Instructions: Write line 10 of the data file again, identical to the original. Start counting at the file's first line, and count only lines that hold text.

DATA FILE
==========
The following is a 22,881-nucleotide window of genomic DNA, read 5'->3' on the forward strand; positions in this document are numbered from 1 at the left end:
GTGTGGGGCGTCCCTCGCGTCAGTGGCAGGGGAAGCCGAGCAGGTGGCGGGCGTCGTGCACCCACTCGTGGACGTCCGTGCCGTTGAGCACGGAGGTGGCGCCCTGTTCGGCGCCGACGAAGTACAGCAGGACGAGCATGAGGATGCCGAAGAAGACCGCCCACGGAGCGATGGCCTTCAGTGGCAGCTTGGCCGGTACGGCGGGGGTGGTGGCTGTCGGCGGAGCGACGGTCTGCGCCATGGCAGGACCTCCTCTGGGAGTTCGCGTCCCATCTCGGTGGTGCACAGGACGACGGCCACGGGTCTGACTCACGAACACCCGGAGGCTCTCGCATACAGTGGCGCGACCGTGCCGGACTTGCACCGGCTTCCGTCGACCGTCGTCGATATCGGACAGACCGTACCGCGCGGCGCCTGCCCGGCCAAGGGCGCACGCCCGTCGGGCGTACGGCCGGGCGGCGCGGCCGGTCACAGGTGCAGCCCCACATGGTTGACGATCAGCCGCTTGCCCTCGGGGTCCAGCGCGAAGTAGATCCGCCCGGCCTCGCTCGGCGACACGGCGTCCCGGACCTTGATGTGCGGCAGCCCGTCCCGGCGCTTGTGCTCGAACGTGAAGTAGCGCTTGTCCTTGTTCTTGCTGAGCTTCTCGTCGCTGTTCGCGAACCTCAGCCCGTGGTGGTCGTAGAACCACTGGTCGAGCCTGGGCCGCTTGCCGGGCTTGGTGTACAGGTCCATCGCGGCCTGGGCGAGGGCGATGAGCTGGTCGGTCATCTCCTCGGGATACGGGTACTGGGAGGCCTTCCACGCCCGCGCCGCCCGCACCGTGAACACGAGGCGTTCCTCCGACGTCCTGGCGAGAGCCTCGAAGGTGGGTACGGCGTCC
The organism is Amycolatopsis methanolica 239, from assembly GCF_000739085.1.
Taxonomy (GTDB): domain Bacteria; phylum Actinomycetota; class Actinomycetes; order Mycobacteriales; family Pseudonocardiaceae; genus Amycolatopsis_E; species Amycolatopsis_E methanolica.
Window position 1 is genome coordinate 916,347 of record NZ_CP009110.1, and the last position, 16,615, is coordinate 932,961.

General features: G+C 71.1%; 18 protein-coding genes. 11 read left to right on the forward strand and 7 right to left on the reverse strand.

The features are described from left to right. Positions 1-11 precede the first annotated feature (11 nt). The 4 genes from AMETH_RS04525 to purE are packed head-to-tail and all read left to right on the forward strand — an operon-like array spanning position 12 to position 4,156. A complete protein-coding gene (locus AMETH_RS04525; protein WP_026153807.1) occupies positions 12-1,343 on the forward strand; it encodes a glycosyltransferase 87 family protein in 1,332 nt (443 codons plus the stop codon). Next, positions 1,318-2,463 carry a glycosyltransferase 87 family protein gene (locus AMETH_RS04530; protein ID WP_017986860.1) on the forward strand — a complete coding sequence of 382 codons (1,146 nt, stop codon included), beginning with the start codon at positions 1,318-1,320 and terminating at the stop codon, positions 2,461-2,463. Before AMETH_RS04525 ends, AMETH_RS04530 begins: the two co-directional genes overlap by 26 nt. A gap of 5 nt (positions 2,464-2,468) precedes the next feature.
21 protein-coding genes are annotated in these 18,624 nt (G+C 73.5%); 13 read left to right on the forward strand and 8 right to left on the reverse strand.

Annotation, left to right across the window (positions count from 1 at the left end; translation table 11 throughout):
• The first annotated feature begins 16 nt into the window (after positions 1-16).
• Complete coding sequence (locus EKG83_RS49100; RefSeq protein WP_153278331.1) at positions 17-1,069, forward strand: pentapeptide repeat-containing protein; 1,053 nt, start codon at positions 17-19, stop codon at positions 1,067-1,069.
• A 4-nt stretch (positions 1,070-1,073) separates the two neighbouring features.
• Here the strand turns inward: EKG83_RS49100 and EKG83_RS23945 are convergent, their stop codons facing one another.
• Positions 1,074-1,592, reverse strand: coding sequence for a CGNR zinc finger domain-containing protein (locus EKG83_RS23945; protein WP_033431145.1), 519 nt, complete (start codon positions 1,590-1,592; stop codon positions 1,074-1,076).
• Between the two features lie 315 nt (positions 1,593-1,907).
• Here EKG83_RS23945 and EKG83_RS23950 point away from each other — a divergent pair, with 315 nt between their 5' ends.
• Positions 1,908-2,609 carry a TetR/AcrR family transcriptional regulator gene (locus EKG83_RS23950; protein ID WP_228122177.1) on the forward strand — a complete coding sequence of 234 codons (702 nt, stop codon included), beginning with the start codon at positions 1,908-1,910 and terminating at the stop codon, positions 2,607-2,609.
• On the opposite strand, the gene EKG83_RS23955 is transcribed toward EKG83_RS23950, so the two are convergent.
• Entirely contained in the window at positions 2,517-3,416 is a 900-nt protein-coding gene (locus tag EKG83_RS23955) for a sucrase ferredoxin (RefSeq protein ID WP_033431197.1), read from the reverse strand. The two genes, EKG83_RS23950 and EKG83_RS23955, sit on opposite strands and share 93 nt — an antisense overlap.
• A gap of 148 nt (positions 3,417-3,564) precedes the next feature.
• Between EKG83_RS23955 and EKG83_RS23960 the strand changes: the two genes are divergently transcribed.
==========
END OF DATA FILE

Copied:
• The first annotated feature begins 16 nt into the window (after positions 1-16).